City of Cape Town Fire and Rescue Service reflects on another mammoth year
While the overall number of incidents remained static year-on-year, the service experienced increases in some incident categories, and faced a number of tough challenges including the devastating blazes at Parliament and in Langa. The fires, arguably two of the biggest incidents in the past twelve months between July 2021 and June 2022, were among 14 978 fires responded to by the City of Cape Town Fire and Rescue Service.
Fires accounted for just over 66 percent of all incidents responded to during the period in question; the rest were special service calls, including responses to motor vehicle accidents, medical emergencies, rescues and incidents involving hazardous materials.
An overall comparison year on year shows that the number of incidents were fairly static, with a notable reduction in a number of categories including vegetation fires and informal residential fires.
“The increases in fatalities and formal residential fires are of concern. Five of the incidents over the past year accounted for 20 fatalities. Formal house fires are up by 36 percent and while there might be an inclination to point towards increased load-shedding, we do not have enough evidence to confirm such a link. It is an unfortunate reality that negligence and substance abuse continue to be contributing factors. We reiterate our call to communities and homeowners to keep fire safety top of mind at all times, and to be hyper vigilant about the use of flammable materials, cooking devices and other heat sources. It’s also crucial to ensure that your family has an emergency plan and to teach children about what to do in the event of a fire,” said the City’s Mayoral Committee Member for Safety and Security, Alderman JP Smith.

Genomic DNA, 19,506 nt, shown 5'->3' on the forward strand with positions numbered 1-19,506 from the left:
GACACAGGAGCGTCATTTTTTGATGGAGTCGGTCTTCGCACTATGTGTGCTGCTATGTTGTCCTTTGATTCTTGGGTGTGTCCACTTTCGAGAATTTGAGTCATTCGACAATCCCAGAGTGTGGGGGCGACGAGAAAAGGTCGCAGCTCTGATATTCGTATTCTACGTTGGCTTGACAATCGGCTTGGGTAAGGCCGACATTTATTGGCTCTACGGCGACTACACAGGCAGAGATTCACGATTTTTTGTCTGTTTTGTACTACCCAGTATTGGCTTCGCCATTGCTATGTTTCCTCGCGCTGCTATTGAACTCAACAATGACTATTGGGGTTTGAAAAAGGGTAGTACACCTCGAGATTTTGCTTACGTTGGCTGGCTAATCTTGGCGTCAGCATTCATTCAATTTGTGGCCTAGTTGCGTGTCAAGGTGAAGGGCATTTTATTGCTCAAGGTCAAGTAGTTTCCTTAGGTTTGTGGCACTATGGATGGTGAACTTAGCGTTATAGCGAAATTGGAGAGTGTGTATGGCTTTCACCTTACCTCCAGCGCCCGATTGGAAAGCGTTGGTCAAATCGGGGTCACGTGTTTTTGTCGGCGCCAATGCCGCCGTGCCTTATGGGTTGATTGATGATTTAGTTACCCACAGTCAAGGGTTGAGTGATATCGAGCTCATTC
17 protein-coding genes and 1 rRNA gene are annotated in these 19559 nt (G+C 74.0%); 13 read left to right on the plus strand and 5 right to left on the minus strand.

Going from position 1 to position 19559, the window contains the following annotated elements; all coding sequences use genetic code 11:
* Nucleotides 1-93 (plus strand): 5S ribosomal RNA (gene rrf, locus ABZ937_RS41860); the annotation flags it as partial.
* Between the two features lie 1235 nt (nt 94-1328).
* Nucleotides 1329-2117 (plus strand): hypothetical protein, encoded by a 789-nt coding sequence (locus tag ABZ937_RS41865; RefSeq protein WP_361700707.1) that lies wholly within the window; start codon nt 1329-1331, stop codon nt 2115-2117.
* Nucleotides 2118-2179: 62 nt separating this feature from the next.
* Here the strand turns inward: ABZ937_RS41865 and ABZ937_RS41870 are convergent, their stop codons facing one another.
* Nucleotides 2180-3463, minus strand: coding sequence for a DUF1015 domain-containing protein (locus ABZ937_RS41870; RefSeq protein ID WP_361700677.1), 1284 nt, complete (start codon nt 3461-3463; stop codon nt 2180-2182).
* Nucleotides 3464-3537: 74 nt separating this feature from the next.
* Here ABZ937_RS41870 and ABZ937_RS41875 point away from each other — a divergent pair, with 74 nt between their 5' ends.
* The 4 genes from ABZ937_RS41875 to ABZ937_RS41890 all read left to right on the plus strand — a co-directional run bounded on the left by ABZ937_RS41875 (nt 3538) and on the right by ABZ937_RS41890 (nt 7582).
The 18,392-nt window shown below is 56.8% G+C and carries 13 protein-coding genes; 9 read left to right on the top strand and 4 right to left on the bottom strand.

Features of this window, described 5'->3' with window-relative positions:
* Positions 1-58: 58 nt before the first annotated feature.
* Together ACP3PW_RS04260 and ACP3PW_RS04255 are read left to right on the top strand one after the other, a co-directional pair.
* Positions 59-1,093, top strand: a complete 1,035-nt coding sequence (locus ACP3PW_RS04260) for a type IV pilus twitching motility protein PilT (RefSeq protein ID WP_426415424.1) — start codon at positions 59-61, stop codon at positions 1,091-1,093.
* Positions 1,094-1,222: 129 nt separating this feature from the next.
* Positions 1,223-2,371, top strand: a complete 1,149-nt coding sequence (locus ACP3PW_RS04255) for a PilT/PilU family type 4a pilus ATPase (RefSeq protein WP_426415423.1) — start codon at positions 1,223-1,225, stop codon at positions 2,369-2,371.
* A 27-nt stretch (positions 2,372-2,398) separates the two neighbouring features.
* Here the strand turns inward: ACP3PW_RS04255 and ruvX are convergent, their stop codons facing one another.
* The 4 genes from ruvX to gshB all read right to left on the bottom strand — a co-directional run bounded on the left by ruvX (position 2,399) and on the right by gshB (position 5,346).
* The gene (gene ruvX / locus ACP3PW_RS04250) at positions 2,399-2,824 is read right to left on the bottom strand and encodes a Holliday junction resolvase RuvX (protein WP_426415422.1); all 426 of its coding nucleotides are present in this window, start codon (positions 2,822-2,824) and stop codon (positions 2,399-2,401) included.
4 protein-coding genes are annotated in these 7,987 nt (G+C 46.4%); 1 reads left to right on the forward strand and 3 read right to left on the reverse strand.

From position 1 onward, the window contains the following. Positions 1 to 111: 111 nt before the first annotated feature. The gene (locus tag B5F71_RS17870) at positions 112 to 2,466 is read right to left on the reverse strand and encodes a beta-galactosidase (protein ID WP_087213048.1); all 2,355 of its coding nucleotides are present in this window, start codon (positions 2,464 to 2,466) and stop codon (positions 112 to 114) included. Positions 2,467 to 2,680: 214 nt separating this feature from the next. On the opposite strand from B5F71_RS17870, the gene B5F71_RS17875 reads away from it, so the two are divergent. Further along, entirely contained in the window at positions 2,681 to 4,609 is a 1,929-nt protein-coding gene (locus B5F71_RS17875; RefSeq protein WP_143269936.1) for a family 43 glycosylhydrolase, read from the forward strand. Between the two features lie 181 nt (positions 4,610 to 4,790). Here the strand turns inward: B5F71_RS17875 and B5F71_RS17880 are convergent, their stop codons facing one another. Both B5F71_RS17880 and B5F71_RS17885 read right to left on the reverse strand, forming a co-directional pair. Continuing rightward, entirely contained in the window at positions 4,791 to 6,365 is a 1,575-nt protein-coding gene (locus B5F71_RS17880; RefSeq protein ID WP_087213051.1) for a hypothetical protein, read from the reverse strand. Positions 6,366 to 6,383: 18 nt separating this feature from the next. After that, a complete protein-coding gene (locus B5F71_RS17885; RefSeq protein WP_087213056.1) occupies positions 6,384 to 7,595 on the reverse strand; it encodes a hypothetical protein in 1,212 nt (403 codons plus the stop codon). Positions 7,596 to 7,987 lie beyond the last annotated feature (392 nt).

As part of its service level agreement, the Fire and Rescue Service commits to responding to at least 70 percent of ALL incidents within 14 minutes.
In the third quarter (January to March) of the previous financial year, this indicator was achieved in terms of structural fires, but overall, the response time was within the 14 minute limit in only 63 percent of incidents.
“The height of summer generally sees an increase in vegetation fires and let’s not forget the massive fire at Parliament during the third quarter. If a crew from a particular station is called to assist with a major incident, it means a slower response time to local calls, as the nearest available fire crew is further away. Another aspect to consider, is that the City’s Fire and Rescue Service provides medical and trauma responses; however, we do not have rescue vehicles at each fire station, given that there are primary emergency medical service providers. Where the Fire and Rescue Service does then respond, it means that it might take the vehicle longer to get to the scene or incident, depending on where they find themselves when the call is received.”
“But of course, these are not the only factors that impact our response times. Attacks on fire fighters continue unabated. In most instances, vehicles are stoned on route to incidents, fire crews are hindered in the execution of their duties on scene, or, as we saw in Langa earlier this year, fire hoses were cut while staff were working to extinguish the blaze. So, in many instances, fire crews will wait for an enforcement escort before going into areas, which, needless to say, affects their response times,” said the City’s Mayoral Committee Member for Safety and Security, Alderman JP Smith.
The Fire and Rescue Service will spend just over R12 million in this financial year to replace existing fire vehicles, including water tankers and pumps.
In addition, a group of seasonal fire fighters will be appointed in time for the warmer months, to assist with the increase in vegetation fires synonymous with that time of year, along with aerial fire fighting appliances.
Currently, 23 new recruits are undergoing training.
Source: City of Cape Town Media Office